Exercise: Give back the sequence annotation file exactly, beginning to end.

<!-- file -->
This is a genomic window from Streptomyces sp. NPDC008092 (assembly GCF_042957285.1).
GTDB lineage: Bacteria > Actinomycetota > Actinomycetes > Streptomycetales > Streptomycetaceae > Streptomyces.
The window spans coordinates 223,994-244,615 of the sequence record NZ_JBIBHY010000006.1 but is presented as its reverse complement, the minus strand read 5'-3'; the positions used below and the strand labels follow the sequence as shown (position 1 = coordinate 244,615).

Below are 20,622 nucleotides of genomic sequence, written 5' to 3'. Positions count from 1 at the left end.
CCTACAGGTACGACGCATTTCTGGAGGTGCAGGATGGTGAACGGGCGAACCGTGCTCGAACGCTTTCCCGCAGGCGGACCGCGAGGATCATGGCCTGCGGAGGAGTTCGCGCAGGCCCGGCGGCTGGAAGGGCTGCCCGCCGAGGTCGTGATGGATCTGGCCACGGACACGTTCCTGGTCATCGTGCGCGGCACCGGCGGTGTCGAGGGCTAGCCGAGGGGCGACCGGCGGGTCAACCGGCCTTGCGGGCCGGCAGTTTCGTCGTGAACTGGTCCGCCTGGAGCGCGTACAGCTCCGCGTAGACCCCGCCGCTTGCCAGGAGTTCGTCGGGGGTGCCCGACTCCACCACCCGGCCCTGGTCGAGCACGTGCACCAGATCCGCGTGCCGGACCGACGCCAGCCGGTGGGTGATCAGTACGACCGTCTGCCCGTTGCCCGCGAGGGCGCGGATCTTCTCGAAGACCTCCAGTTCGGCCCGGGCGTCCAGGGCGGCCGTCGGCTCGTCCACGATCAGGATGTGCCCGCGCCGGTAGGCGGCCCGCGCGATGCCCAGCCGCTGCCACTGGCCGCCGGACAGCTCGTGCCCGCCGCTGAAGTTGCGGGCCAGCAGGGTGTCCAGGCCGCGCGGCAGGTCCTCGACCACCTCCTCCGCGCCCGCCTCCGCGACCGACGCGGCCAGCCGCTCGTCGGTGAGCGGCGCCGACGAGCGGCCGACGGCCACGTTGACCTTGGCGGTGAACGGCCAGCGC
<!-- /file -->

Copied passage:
This is a genomic window from Streptomyces sp. NPDC008092 (assembly GCF_042957285.1).
GTDB lineage: Bacteria > Actinomycetota > Actinomycetes > Streptomycetales > Streptomycetaceae > Streptomyces.
The window spans coordinates 223,994-244,615 of the sequence record NZ_JBIBHY010000006.1 but is presented as its reverse complement, the minus strand read 5'-3'; the positions used below and the strand labels follow the sequence as shown (position 1 = coordinate 244,615).

Below are 20,622 nucleotides of genomic sequence, written 5' to 3'. Positions count from 1 at the left end.
CCTACAGGTACGACGCATTTCTGGAGGTGCAGGATGGTGAACGGGCGAACCGTGCTCGAACGCTTTCCCGCAGGCGGACCGCGAGGATCATGGCCTGCGGAGGAGTTCGCGCAGGCCCGGCGGCTGGAAGGGCTGCCCGCCGAGGTCGTGATGGATCTGGCCACGGACACGTTCCTGGTCATCGTGCGCGGCACCGGCGGTGTCGAGGGCTAGCCGAGGGGCGACCGGCGGGTCAACCGGCCTTGCGGGCCGGCAGTTTCGTCGTGAACTGGTCCGCCTGGAGCGCGTACAGCTCCGCGTAGACCCCGCCGCTTGCCAGGAGTTCGTCGGGGGTGCCCGACTCCACCACCCGGCCCTGGTCGAGCACGTGCACCAGATCCGCGTGCCGGACCGACGCCAGCCGGTGGGTGATCAGTACGACCGTCTGCCCGTTGCCCGCGAGGGCGCGGATCTTCTCGAAGACCTCCAGTTCGGCCCGGGCGTCCAGGGCGGCCGTCGGCTCGTCCACGATCAGGATGTGCCCGCGCCGGTAGGCGGCCCGCGCGATGCCCAGCCGCTGCCACTGGCCGCCGGACAGCTCGTGCCCGCCGCTGAAGTTGCGGGCCAGCAGGGTGTCCAGGCCGCGCGGCAGGTCCTCGACCACCTCCTCCGCGCCCGCCTCCGCGACCGACGCGGCCAGCCGCTCGTCGGTGAGCGGCGCCGACGAGCGGCCGACGGCCACGTTGACCTTGGCGGTGAACGGCCAGCGC